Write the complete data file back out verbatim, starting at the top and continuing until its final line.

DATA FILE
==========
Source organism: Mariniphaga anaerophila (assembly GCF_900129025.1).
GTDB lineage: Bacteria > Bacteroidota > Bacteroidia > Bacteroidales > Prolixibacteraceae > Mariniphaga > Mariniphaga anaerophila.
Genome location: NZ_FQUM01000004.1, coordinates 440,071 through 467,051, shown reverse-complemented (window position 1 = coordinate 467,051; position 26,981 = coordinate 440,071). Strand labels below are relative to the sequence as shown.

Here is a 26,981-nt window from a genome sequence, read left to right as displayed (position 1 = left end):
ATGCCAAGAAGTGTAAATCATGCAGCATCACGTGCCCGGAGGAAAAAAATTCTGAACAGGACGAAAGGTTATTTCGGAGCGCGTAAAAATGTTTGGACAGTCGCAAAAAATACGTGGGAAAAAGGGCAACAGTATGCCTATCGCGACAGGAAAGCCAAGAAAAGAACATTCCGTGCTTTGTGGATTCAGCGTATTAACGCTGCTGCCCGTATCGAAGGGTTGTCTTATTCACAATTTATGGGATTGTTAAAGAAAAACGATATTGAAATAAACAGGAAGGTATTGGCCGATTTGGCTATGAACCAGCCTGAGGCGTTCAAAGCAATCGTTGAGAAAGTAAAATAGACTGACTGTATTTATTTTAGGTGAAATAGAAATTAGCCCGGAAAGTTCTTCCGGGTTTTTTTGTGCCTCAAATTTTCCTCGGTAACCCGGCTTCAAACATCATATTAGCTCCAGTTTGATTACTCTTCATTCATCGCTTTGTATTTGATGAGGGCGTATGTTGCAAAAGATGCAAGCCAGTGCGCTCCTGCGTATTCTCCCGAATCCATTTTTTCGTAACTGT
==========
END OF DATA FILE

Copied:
Source organism: Mariniphaga anaerophila (assembly GCF_900129025.1).
GTDB lineage: Bacteria > Bacteroidota > Bacteroidia > Bacteroidales > Prolixibacteraceae > Mariniphaga > Mariniphaga anaerophila.
Genome location: NZ_FQUM01000004.1, coordinates 440,071 through 467,051, shown reverse-complemented (window position 1 = coordinate 467,051; position 26,981 = coordinate 440,071). Strand labels below are relative to the sequence as shown.

Here is a 26,981-nt window from a genome sequence, read left to right as displayed (position 1 = left end):
ATGCCAAGAAGTGTAAATCATGCAGCATCACGTGCCCGGAGGAAAAAAATTCTGAACAGGACGAAAGGTTATTTCGGAGCGCGTAAAAATGTTTGGACAGTCGCAAAAAATACGTGGGAAAAAGGGCAACAGTATGCCTATCGCGACAGGAAAGCCAAGAAAAGAACATTCCGTGCTTTGTGGATTCAGCGTATTAACGCTGCTGCCCGTATCGAAGGGTTGTCTTATTCACAATTTATGGGATTGTTAAAGAAAAACGATATTGAAATAAACAGGAAGGTATTGGCCGATTTGGCTATGAACCAGCCTGAGGCGTTCAAAGCAATCGTTGAGAAAGTAAAATAGACTGACTGTATTTATTTTAGGTGAAATAGAAATTAGCCCGGAAAGTTCTTCCGGGTTTTTTTGTGCCTCAAATTTTCCTCGGTAACCCGGCTTCAAACATCATATTAGCTCCAGTTTGATTACTCTTCATTCATCGCTTTGTATTTGATGAGGGCGTATGTTGCAAAAGATGCAAGCCAGTGCGCTCCTGCGTATTCTCCCGAATCCATTTTTTCGTAACTGT